Money aside, one of Nishida&'s toughest challenges in bringing his mobile computer to market was convincing major software companies, notably Lotus, to put their software on 3.5-inch disks rather than the then-industry-standard 5.25-inch format. After being rebuffed three times, he finally convinced a European sales manager for Lotus to port the 1-2-3 spreadsheet to the smaller disk as a personal favor. With Lotus on board, he then went to database leader Ashton-Tate and talked it into doing the same with dBase III and dBase IV.

“He&'s the most focused person I&'ve ever met,” Simons says, explaining Nishida&'s determination.

While a consummate marketer and leader by profession, Nishida&'s nature is that of a modern Renaissance man. He was pursuing a doctorate in the history of German political thought before joining Toshiba in 1975, and he began his professional career in Tehran, Iran. In his personal biography, Nishida, who is married and has a son and daughter, lists reading as his only hobby.

“He is the consummate reader,” Simons says. “He reads at any one time six to 10 books. He&'ll read fiction, a business book, science fiction; he&'ll pick one from every category and read a part, then go to the other book. I watch him go into a bookstore, and he&'ll pull them off the shelf left and right. Even though he loves golf with a passion, his real hobby is reading. He reads every moment he gets.”

He&'s also a good reader of human nature. With Ashton-Tate and Lotus on board, Nishida was ready to sell his new machine to Europe&'s largest companies. He recalled later that what caught the attention of company IT managers wasn&'t so much the portability of the new laptop, but its LAN connectivity. It was that feature that convinced IT department managers employees using the new systems could be productive both inside and outside the office.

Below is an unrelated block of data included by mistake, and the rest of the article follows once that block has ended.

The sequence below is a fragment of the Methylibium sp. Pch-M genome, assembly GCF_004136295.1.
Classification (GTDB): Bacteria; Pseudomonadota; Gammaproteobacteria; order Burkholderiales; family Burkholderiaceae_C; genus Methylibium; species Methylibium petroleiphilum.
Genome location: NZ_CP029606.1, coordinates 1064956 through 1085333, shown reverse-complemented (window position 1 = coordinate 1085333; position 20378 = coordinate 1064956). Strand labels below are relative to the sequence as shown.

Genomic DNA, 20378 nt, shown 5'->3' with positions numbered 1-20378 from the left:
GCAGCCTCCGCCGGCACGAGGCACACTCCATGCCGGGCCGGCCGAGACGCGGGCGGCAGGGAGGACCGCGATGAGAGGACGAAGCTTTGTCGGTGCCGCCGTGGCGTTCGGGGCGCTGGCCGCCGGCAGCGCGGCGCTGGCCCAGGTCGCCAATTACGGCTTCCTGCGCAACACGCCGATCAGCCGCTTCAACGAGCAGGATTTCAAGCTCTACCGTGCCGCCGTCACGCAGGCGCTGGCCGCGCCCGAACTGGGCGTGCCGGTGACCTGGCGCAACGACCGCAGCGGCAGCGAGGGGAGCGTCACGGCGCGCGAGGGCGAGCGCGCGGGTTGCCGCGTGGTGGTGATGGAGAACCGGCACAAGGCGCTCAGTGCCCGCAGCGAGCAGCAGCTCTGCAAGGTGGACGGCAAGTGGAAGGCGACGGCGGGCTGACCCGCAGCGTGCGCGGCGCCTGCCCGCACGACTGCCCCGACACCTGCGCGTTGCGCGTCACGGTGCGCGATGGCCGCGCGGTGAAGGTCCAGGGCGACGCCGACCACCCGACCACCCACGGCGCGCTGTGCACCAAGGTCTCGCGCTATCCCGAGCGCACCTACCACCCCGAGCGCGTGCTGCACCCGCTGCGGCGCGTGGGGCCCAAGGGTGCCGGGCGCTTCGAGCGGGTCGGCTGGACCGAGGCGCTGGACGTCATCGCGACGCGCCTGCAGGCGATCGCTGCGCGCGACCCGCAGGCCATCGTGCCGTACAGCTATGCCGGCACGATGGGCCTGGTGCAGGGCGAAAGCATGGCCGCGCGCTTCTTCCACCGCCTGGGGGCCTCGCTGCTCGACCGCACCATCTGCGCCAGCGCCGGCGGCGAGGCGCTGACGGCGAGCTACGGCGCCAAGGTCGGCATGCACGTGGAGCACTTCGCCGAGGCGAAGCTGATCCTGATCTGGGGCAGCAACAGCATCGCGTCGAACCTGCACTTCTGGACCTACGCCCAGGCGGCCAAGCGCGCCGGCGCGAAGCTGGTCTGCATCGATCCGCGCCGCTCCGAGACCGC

With the IT departments on board, Nishida understood that the battle to gain a corporate toehold for the T1100 was only half won. His next task was to win over purchasing managers, and the channel. Nishida recalled that he spent many lunch and dinner appointments with procurement executives charming them with discussions of comparative culture. His goal was to build relationships with the executives who approved the purchase orders, and it worked. At the same time, the vendor became known as an early advocate of the reseller channel as a route to market in the United States. That effort continues today. Just last week, the Toshiba Digital Products Division said the latest addition to its Tecra L2 Series notebook family will be sold exclusively through the channel.

Back to 1985: Nishida sold his 10,000 machines the first year and told his bosses in Tokyo to double production the next year. Since the T1100 was launched, Toshiba has recorded worldwide cumulative sales of more than 37 million notebook computers through 2004, according to market researcher IDC.

And with Nishida now heading the company, colleagues will tell you that he looks at those mobile PC sales figures today and says: They are not big enough.